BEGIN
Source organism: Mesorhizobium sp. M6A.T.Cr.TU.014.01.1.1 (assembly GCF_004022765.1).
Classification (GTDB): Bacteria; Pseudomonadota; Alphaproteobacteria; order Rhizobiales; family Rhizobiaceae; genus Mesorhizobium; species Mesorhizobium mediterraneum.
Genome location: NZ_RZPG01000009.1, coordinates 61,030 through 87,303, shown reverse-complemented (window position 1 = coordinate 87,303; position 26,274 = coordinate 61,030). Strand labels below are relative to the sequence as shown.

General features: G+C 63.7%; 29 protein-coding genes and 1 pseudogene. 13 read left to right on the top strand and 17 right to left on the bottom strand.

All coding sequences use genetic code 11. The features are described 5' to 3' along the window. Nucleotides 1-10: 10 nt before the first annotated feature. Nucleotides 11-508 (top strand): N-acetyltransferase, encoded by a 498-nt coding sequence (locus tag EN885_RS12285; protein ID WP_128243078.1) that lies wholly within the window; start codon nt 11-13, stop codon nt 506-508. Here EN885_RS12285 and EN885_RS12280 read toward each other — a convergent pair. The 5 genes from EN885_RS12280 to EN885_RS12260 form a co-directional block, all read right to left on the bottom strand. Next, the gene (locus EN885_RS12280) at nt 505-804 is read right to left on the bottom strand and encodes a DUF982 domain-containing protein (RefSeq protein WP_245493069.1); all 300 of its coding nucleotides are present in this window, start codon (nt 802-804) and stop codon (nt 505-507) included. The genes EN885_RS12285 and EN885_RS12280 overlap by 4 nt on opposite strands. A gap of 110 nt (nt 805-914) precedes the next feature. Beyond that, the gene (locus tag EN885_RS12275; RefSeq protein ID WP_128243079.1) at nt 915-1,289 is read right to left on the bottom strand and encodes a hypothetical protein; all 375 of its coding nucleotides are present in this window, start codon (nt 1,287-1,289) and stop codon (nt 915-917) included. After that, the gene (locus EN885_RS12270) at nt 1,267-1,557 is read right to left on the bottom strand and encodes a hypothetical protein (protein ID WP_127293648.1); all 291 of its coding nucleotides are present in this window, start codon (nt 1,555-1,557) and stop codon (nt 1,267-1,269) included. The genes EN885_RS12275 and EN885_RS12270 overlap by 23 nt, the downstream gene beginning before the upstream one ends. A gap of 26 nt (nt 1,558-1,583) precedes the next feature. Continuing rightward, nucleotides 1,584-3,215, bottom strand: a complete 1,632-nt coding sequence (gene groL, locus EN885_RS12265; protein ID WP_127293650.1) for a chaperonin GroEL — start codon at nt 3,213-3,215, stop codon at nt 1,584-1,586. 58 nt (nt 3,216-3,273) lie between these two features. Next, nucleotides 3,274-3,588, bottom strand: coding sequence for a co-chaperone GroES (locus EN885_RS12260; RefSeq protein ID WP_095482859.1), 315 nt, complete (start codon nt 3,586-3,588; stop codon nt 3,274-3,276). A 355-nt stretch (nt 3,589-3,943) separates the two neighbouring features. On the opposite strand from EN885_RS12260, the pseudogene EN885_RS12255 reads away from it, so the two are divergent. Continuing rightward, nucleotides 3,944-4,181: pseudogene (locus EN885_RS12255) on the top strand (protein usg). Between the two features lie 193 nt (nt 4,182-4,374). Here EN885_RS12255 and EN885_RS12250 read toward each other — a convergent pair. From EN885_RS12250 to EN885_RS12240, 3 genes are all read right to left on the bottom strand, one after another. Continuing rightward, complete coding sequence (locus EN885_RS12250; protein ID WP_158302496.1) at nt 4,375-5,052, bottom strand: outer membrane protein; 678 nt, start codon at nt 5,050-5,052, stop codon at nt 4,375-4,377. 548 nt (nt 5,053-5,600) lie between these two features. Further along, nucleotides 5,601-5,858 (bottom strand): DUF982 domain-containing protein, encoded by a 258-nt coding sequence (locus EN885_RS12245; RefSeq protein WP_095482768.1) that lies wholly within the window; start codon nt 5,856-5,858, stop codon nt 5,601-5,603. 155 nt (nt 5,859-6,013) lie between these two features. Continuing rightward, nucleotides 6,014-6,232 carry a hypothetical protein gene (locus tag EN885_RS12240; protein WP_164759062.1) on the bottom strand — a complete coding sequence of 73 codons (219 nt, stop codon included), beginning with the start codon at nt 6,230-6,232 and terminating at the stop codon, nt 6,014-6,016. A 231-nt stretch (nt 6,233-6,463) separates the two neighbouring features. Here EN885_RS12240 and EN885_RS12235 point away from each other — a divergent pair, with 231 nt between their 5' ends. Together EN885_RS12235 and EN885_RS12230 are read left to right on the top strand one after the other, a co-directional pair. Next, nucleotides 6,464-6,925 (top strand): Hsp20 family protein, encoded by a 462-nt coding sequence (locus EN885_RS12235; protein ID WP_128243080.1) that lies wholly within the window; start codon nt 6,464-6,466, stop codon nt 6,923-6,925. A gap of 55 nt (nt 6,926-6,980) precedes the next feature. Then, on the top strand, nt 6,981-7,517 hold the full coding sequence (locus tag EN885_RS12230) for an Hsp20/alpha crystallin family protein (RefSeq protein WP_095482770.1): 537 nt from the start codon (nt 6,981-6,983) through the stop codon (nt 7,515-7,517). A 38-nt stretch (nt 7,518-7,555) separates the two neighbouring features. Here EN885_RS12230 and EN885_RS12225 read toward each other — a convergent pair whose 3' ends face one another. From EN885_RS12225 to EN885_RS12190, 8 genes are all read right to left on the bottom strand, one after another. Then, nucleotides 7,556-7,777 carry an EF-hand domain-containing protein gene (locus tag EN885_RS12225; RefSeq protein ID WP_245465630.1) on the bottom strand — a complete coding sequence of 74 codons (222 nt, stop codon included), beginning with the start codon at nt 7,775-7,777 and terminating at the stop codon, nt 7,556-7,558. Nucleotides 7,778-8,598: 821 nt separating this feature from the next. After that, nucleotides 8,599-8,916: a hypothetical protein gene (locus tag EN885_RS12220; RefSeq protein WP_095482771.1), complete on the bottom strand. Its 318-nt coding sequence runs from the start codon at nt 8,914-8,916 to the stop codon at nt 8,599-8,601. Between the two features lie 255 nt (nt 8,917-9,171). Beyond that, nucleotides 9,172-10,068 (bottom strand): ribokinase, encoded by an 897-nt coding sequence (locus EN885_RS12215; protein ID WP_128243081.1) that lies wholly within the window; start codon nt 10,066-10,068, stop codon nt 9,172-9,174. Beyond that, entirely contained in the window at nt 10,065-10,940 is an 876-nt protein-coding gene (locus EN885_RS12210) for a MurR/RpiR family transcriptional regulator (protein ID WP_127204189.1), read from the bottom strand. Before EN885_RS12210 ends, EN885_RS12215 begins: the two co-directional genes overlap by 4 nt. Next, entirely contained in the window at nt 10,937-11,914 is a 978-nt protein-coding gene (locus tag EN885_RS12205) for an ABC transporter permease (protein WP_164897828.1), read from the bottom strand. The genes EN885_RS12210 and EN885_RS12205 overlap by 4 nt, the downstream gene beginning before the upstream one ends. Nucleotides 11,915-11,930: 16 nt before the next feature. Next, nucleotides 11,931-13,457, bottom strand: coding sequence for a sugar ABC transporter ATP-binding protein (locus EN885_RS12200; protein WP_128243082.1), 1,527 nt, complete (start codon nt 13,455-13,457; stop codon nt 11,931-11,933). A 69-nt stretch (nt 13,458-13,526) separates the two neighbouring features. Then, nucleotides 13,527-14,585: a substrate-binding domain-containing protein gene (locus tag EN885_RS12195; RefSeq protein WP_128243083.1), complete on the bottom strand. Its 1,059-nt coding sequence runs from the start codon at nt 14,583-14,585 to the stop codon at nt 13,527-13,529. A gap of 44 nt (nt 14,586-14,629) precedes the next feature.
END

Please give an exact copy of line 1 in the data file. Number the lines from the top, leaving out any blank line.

Source organism: Mesorhizobium sp. M6A.T.Cr.TU.014.01.1.1 (assembly GCF_004022765.1).